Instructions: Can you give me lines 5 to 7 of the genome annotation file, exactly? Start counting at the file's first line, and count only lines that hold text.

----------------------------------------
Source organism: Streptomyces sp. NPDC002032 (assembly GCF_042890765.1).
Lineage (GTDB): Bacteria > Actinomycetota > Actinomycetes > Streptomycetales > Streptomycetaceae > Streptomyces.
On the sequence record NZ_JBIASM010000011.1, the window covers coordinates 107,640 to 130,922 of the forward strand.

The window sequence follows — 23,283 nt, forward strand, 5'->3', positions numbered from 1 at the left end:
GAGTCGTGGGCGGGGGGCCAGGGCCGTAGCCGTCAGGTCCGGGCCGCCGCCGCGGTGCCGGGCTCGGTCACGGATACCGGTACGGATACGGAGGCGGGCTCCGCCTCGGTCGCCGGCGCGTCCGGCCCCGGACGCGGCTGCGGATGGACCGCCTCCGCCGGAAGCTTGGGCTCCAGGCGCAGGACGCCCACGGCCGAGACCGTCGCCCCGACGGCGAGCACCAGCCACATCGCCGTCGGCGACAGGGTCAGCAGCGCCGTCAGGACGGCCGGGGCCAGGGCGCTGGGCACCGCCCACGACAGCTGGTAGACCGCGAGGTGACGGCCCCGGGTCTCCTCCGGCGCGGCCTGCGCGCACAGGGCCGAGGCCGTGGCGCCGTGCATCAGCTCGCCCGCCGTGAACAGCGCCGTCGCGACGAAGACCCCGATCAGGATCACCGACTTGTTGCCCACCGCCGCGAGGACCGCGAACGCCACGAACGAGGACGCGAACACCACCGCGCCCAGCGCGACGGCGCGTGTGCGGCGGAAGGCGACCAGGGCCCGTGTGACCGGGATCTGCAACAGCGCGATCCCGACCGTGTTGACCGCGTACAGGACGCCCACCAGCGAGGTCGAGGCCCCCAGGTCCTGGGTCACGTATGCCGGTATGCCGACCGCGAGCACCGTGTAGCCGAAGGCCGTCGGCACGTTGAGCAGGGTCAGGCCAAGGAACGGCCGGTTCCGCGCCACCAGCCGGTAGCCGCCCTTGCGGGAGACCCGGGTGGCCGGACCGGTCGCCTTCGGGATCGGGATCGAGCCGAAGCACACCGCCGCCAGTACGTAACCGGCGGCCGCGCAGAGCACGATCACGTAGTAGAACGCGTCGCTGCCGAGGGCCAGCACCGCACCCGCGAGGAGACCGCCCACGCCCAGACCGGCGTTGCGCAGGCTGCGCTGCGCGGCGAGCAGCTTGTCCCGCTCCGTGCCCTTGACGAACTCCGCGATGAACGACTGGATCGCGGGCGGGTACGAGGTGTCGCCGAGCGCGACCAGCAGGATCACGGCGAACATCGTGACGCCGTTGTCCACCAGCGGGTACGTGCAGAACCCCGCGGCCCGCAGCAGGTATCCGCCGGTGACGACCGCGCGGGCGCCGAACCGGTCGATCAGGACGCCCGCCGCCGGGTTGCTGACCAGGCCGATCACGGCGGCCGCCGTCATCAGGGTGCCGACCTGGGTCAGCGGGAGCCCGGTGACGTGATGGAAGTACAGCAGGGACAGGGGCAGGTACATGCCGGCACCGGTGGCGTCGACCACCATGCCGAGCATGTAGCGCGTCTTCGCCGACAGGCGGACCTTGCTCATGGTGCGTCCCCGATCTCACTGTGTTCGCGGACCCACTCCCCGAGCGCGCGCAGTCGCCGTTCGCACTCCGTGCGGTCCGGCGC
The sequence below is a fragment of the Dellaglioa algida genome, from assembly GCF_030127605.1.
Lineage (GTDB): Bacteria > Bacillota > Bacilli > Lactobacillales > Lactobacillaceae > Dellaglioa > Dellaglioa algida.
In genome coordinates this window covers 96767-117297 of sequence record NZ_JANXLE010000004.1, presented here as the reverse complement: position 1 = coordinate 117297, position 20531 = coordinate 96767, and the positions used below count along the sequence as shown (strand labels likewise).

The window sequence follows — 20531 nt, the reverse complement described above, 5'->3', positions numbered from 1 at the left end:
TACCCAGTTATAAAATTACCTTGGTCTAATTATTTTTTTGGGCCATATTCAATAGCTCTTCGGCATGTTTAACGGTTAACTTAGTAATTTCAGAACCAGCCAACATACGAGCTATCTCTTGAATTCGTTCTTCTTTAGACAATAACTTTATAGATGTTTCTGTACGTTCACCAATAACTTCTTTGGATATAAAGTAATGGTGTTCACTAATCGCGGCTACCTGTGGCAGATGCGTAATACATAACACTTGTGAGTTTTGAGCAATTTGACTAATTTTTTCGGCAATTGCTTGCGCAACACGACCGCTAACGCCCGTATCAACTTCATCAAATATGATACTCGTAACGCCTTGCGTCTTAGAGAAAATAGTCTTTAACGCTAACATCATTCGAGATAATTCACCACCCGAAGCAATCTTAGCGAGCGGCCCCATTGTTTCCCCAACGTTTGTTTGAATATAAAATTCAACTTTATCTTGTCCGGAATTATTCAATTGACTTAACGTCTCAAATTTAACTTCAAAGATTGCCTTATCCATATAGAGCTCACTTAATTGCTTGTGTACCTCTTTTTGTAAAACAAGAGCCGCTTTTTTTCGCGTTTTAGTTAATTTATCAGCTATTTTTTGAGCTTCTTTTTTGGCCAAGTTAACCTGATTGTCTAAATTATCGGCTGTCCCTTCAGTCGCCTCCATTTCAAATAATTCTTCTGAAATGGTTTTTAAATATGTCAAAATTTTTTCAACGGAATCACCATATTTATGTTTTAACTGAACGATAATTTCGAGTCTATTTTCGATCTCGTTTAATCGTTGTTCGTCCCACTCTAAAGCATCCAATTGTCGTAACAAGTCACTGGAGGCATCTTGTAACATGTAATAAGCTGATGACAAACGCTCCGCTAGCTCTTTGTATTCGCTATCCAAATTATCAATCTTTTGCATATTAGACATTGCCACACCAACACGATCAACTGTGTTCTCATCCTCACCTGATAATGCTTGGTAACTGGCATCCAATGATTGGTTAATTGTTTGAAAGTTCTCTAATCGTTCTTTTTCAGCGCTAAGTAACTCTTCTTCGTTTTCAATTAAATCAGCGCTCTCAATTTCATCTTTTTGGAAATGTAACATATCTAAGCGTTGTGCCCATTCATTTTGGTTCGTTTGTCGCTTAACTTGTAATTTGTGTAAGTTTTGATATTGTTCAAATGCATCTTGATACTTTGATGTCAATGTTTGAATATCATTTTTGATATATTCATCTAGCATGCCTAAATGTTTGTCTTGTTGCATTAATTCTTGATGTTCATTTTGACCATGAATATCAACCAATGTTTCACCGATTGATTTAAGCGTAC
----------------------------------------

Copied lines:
GAGTCGTGGGCGGGGGGCCAGGGCCGTAGCCGTCAGGTCCGGGCCGCCGCCGCGGTGCCGGGCTCGGTCACGGATACCGGTACGGATACGGAGGCGGGCTCCGCCTCGGTCGCCGGCGCGTCCGGCCCCGGACGCGGCTGCGGATGGACCGCCTCCGCCGGAAGCTTGGGCTCCAGGCGCAGGACGCCCACGGCCGAGACCGTCGCCCCGACGGCGAGCACCAGCCACATCGCCGTCGGCGACAGGGTCAGCAGCGCCGTCAGGACGGCCGGGGCCAGGGCGCTGGGCACCGCCCACGACAGCTGGTAGACCGCGAGGTGACGGCCCCGGGTCTCCTCCGGCGCGGCCTGCGCGCACAGGGCCGAGGCCGTGGCGCCGTGCATCAGCTCGCCCGCCGTGAACAGCGCCGTCGCGACGAAGACCCCGATCAGGATCACCGACTTGTTGCCCACCGCCGCGAGGACCGCGAACGCCACGAACGAGGACGCGAACACCACCGCGCCCAGCGCGACGGCGCGTGTGCGGCGGAAGGCGACCAGGGCCCGTGTGACCGGGATCTGCAACAGCGCGATCCCGACCGTGTTGACCGCGTACAGGACGCCCACCAGCGAGGTCGAGGCCCCCAGGTCCTGGGTCACGTATGCCGGTATGCCGACCGCGAGCACCGTGTAGCCGAAGGCCGTCGGCACGTTGAGCAGGGTCAGGCCAAGGAACGGCCGGTTCCGCGCCACCAGCCGGTAGCCGCCCTTGCGGGAGACCCGGGTGGCCGGACCGGTCGCCTTCGGGATCGGGATCGAGCCGAAGCACACCGCCGCCAGTACGTAACCGGCGGCCGCGCAGAGCACGATCACGTAGTAGAACGCGTCGCTGCCGAGGGCCAGCACCGCACCCGCGAGGAGACCGCCCACGCCCAGACCGGCGTTGCGCAGGCTGCGCTGCGCGGCGAGCAGCTTGTCCCGCTCCGTGCCCTTGACGAACTCCGCGATGAACGACTGGATCGCGGGCGGGTACGAGGTGTCGCCGAGCGCGACCAGCAGGATCACGGCGAACATCGTGACGCCGTTGTCCACCAGCGGGTACGTGCAGAACCCCGCGGCCCGCAGCAGGTATCCGCCGGTGACGACCGCGCGGGCGCCGAACCGGTCGATCAGGACGCCCGCCGCCGGGTTGCTGACCAGGCCGATCACGGCGGCCGCCGTCATCAGGGTGCCGACCTGGGTCAGCGGGAGCCCGGTGACGTGATGGAAGTACAGCAGGGACAGGGGCAGGTACATGCCGGCACCGGTGGCGTCGACCACCATGCCGAGCATGTAGCGCGTCTTCGCCGACAGGCGGACCTTGCTCATGGTGCGTCCCCGATCTCACTGTGTTCGCGGACCCACTCCCCGAGCGCGCGCAGTCGCCGTTCGCACTCCGTGCGGTCCGGCGC
The sequence below is a fragment of the Dellaglioa algida genome, from assembly GCF_030127605.1.
Lineage (GTDB): Bacteria > Bacillota > Bacilli > Lactobacillales > Lactobacillaceae > Dellaglioa > Dellaglioa algida.